Short fiction that blurs the line between fact and fiction, a look at the troubles in western UP, and a study of Shivaji park.(HT Team)
Short fiction that blurs the line between fact and fiction, a look at the troubles in western UP, and a study of Shivaji park.(HT Team)

HT Picks: The most interesting books of the week

Quirky short stories, the travails of Western UP, and an iconic Mumbai neighbourhood feature on this week’s reading list
By HT Team | Hindustan Times
UPDATED ON MAR 06, 2020 07:18 PM IST

TRANSLATED FROM THE GIBBERISH BY ANOSH IRANI

214pp, Rs 399; Penguin
214pp, Rs 399; Penguin

A swimming instructor is determined to re-enact John Cheever’s iconic short story, The Swimmer, in the pools of Mumbai. A famous Indian chef breaks down on a New York talk show. A gangster’s wife believes a penguin at the Mumbai zoo is the reincarnation of her lost child. An illegal immigrant in Vancouver plays a fateful game of cricket. A kindly sweets-shop owner’s hope for a new life in Canada leads to a terrible choice.

By turns quirky and clever, poignant and powerful, Anosh Irani’s stories deftly reveal the human condition in all its vitality and vulnerability. Bookending the seven tales in this collection is a gorgeous, emotionally raw ‘translation’ of the author’s singular experience of being an immigrant, ingeniously blurring the line between fiction and fact as it shuttles between two worlds – Vancouver, where he miraculously realized his seemingly impractical dream of becoming a writer, and Mumbai, the city he could never fully leave behind.

Filled with moments of great beauty and clarity, Translated from the Gibberish confirms Anosh Irani as an unique, inventive, vitally important voice in contemporary fiction.*


LOVE JIHADIS BY MIHIR SRIVASTAVA AND RAUL IRANI

141pp, Rs 499; Westland
141pp, Rs 499; Westland

Western Uttar Pradesh looms large in the national imagination: as the symbol of the tension between the majority Hindus and the minority Muslims there. The region’s rumour mills operated through the mainstream media to disseminate political hoaxes: love jihad, forced ghar vapsi, mass Hindu exodus from Kairana, and so on. But what is really happening in western UP? Is it truly the heart of darkness?

Journalist Mihir Srivastava and photojournalist Raul Irani – disillusioned by the state of the Delhi media – set out on a year-long journey to find out for themselves. They leave behind the baggage of political ideologies and agendas to understand and empathise without judgement. What they find are human beings at the center of a storm, as political forces attempt to create mistrust between the two communities, and also a truly hopeful discovery: the forces that bind people are stronger than the mistrust and suspicion of political engineering.

Part-travelogue part investigation, Love Jihadis is an insightful examination of a region that is disproportionately influential in national politics, but one that few have adequately engaged with.*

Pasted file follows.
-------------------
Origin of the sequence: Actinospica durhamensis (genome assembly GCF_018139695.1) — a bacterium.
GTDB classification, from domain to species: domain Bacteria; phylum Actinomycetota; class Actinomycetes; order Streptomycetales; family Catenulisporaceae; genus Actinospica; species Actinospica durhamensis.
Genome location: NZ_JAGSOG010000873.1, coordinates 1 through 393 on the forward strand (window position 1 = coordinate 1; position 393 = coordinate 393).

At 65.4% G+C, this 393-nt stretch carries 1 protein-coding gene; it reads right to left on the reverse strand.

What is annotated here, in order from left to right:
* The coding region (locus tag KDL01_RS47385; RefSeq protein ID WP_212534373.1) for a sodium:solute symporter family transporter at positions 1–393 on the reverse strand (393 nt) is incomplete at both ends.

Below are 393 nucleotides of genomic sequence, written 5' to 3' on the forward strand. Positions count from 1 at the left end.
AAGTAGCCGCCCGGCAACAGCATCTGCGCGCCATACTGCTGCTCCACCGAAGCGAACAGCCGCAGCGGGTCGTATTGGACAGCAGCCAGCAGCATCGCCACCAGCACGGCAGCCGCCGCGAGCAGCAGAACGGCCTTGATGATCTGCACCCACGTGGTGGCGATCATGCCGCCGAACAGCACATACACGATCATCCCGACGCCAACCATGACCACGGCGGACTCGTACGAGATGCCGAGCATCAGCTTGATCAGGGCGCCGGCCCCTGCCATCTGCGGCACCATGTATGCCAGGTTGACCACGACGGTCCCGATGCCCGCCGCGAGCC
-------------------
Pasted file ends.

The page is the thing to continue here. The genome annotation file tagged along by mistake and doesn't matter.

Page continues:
SHIVAJI PARK BY SHANTA GOKHALE

168pp, Rs 499; Speaking Tiger
168pp, Rs 499; Speaking Tiger

One of the earliest planned neighbourhoods of Bombay, Shivaji Park in Dadar was conceived in order to decongest the mega city’s residential and commercial centre after the plague epidemic of 1896. With its massive playground named after the Maratha warrior king, gorgeous Art Deco buildings and the great Arabian Sea beyond, Shivaji Park was a coveted residential area long before Bandra and Juhu.

In this little gem of a biography, Shanta Gokhale, author, cultural critic and longtime resident of the area, brings together key events and individuals to create a matchless portrait of the neighbourhood. Through her conversations with friends and neighbours, she relives the thrill and novelty of moving from congested chawls to flats that ensured privacy and the unheard-of luxury of piped gas back in the 1930s. She recalls the politically charged decades of the 1950s and ‘60s, when PK Atre’s voice reverberated through the grounds of Shivaji Park during the United Maharashtra movement and Bal Thackeray launched the Shiv Sena. She also writes of the illustrious people who have contributed to the cultural fabric of Shivaji Park: the freedom fighter Senapati Bapat; town planner NV Modak; classical musician Sharadchandra Arolkar; veteran actress Sulabha Deshpande; and circketers Sachin Tendulkar and Vinod Kambli, among others. The designated playground of the neighbourhood, she argues, is also one of the city’s most democratic spaces where hundreds walk every morning and evening in the shade of tall and gracious trees; where people young and old gather around the ‘katta’ to talk politics or share a moment of love. And even as she celebrates the grace and spirit of Shivaji Park, Gokhale also notes how, despite the best efforts of its residents, the area is threatened by rampant redevelopment, and how the sense of community that has always defined it is slowly eroding.*

*All copy from book flap

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